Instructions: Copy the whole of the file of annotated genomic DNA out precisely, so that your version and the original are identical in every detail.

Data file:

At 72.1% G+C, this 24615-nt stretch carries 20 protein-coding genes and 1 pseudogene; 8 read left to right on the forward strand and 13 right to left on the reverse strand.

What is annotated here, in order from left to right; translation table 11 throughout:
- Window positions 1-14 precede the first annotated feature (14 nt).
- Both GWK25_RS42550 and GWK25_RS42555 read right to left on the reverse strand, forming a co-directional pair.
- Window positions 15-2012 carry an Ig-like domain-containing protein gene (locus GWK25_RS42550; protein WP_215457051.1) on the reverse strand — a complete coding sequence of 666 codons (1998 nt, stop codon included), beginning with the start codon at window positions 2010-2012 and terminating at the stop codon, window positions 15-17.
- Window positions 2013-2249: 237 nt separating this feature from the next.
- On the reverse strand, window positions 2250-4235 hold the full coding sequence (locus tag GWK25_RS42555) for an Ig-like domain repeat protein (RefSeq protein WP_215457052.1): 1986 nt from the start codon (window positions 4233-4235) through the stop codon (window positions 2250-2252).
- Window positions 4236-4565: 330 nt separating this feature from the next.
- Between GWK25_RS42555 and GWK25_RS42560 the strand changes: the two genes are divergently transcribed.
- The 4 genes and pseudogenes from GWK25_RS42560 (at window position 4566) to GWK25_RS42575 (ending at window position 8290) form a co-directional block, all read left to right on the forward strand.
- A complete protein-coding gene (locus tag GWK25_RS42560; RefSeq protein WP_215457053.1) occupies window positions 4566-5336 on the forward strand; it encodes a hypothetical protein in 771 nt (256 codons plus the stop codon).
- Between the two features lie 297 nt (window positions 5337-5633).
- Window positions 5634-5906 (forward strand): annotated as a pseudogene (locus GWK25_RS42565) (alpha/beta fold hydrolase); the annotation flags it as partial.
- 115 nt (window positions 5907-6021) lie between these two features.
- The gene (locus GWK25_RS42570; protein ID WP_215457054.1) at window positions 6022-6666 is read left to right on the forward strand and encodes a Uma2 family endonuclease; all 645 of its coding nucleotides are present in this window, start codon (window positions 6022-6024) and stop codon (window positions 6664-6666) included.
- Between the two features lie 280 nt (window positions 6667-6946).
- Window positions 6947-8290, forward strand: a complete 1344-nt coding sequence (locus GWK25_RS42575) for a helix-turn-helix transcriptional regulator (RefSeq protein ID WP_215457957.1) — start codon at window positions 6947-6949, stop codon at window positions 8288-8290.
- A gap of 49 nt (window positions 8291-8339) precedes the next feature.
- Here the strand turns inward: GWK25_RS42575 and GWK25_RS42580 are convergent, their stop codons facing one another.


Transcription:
At 72.1% G+C, this 24615-nt stretch carries 20 protein-coding genes and 1 pseudogene; 8 read left to right on the forward strand and 13 right to left on the reverse strand.

What is annotated here, in order from left to right; translation table 11 throughout:
- Window positions 1-14 precede the first annotated feature (14 nt).
- Both GWK25_RS42550 and GWK25_RS42555 read right to left on the reverse strand, forming a co-directional pair.
- Window positions 15-2012 carry an Ig-like domain-containing protein gene (locus GWK25_RS42550; protein WP_215457051.1) on the reverse strand — a complete coding sequence of 666 codons (1998 nt, stop codon included), beginning with the start codon at window positions 2010-2012 and terminating at the stop codon, window positions 15-17.
- Window positions 2013-2249: 237 nt separating this feature from the next.
- On the reverse strand, window positions 2250-4235 hold the full coding sequence (locus tag GWK25_RS42555) for an Ig-like domain repeat protein (RefSeq protein WP_215457052.1): 1986 nt from the start codon (window positions 4233-4235) through the stop codon (window positions 2250-2252).
- Window positions 4236-4565: 330 nt separating this feature from the next.
- Between GWK25_RS42555 and GWK25_RS42560 the strand changes: the two genes are divergently transcribed.
- The 4 genes and pseudogenes from GWK25_RS42560 (at window position 4566) to GWK25_RS42575 (ending at window position 8290) form a co-directional block, all read left to right on the forward strand.
- A complete protein-coding gene (locus tag GWK25_RS42560; RefSeq protein WP_215457053.1) occupies window positions 4566-5336 on the forward strand; it encodes a hypothetical protein in 771 nt (256 codons plus the stop codon).
- Between the two features lie 297 nt (window positions 5337-5633).
- Window positions 5634-5906 (forward strand): annotated as a pseudogene (locus GWK25_RS42565) (alpha/beta fold hydrolase); the annotation flags it as partial.
- 115 nt (window positions 5907-6021) lie between these two features.
- The gene (locus GWK25_RS42570; protein ID WP_215457054.1) at window positions 6022-6666 is read left to right on the forward strand and encodes a Uma2 family endonuclease; all 645 of its coding nucleotides are present in this window, start codon (window positions 6022-6024) and stop codon (window positions 6664-6666) included.
- Between the two features lie 280 nt (window positions 6667-6946).
- Window positions 6947-8290, forward strand: a complete 1344-nt coding sequence (locus GWK25_RS42575) for a helix-turn-helix transcriptional regulator (RefSeq protein ID WP_215457957.1) — start codon at window positions 6947-6949, stop codon at window positions 8288-8290.
- A gap of 49 nt (window positions 8291-8339) precedes the next feature.
- Here the strand turns inward: GWK25_RS42575 and GWK25_RS42580 are convergent, their stop codons facing one another.